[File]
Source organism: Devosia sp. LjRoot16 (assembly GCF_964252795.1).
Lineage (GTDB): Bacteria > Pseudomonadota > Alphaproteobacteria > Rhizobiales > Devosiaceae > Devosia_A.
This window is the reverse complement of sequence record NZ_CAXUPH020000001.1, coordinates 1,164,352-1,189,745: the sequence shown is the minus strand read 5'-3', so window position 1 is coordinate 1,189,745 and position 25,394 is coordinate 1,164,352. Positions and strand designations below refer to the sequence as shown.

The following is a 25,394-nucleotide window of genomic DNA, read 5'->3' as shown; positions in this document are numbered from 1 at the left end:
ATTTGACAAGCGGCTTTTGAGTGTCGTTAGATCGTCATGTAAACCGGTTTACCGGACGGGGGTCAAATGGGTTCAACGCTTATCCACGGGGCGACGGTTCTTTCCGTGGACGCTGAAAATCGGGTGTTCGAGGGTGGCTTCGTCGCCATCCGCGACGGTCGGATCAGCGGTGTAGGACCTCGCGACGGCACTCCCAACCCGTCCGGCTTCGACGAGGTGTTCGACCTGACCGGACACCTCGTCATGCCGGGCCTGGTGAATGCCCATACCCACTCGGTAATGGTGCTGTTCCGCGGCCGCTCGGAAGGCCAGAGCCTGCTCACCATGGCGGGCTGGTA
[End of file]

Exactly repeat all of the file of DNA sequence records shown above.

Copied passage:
Source organism: Devosia sp. LjRoot16 (assembly GCF_964252795.1).
Lineage (GTDB): Bacteria > Pseudomonadota > Alphaproteobacteria > Rhizobiales > Devosiaceae > Devosia_A.
This window is the reverse complement of sequence record NZ_CAXUPH020000001.1, coordinates 1,164,352-1,189,745: the sequence shown is the minus strand read 5'-3', so window position 1 is coordinate 1,189,745 and position 25,394 is coordinate 1,164,352. Positions and strand designations below refer to the sequence as shown.

The following is a 25,394-nucleotide window of genomic DNA, read 5'->3' as shown; positions in this document are numbered from 1 at the left end:
ATTTGACAAGCGGCTTTTGAGTGTCGTTAGATCGTCATGTAAACCGGTTTACCGGACGGGGGTCAAATGGGTTCAACGCTTATCCACGGGGCGACGGTTCTTTCCGTGGACGCTGAAAATCGGGTGTTCGAGGGTGGCTTCGTCGCCATCCGCGACGGTCGGATCAGCGGTGTAGGACCTCGCGACGGCACTCCCAACCCGTCCGGCTTCGACGAGGTGTTCGACCTGACCGGACACCTCGTCATGCCGGGCCTGGTGAATGCCCATACCCACTCGGTAATGGTGCTGTTCCGCGGCCGCTCGGAAGGCCAGAGCCTGCTCACCATGGCGGGCTGGTA